The Arbitration Act 1996 came into force on 31 January 1997. Twenty-five years later it is still the gold-standard legal framework for arbitration.
On 22 September 2022, the Law Commission of England and Wales published its much anticipated “Review of the Arbitration Act 1996: A consultation paper”. The review seeks to ensure that the Act remains “state of the art” for domestic and international arbitration. It is thoughtful and wide-ranging — from considering major reforms to underlying principles of the Act, to minor tweaks that reflect how modern arbitration is conducted today (often remotely, and increasingly with a desire to reduce the carbon footprint of international arbitrations).
In particular, four proposals strike us as interesting features:
- First, in a “world-leading initiative … send[ing] an important signal about diversity and equality”: an offer to tackle discrimination in arbitral appointments by adopting the language of the English Equality Act 2010 so that arbitral appointments cannot be challenged for reasons that are discriminatory.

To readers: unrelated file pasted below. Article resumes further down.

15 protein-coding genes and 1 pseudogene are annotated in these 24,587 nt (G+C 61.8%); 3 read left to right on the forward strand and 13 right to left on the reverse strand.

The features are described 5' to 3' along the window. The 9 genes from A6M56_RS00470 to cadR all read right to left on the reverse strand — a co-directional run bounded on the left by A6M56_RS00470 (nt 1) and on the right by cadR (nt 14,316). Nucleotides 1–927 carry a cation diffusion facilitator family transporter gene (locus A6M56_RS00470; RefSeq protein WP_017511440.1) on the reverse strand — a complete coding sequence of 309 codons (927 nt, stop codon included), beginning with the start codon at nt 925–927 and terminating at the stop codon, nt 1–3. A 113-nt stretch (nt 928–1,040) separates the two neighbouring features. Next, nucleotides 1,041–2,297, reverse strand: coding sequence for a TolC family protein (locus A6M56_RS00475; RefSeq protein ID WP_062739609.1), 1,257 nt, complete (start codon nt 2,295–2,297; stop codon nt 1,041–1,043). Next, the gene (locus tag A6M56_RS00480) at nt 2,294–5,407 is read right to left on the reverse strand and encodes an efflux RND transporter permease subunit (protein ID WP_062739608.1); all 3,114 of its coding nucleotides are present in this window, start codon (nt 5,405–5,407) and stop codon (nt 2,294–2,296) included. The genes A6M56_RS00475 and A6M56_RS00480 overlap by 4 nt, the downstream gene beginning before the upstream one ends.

- Second, driving for efficiency: the Commission provisionally recommends a nonmandatory provision giving arbitrators the power to adopt a summary procedure to decide issues that have no real prospect of success and no other compelling reason to continue to a full hearing (borrowing its thresholds from the English Civil Procedure Rules).
- Third: the Law Commission’s suggestion to codify that arbitrators have a continuing duty to disclose any circumstances which might reasonably give rise to justifiable doubts as to their impartiality (following the Supreme Court of the United Kingdom’s decision in Halliburton Co v Chubb Bermuda Insurance Ltd  UKSC 48).
- Finally, on the thorny topic of challenges to jurisdiction: a proposal that any challenge under section 67 of the Act should be by way of an appeal (where the court reviews the decision of the tribunal) and not a total rehearing.
If any of those proposals are adopted, they will go some way to cementing the U.K.’s position as a global hub for international arbitration for another twenty-five years.
The consultation concludes on 15 December 2022.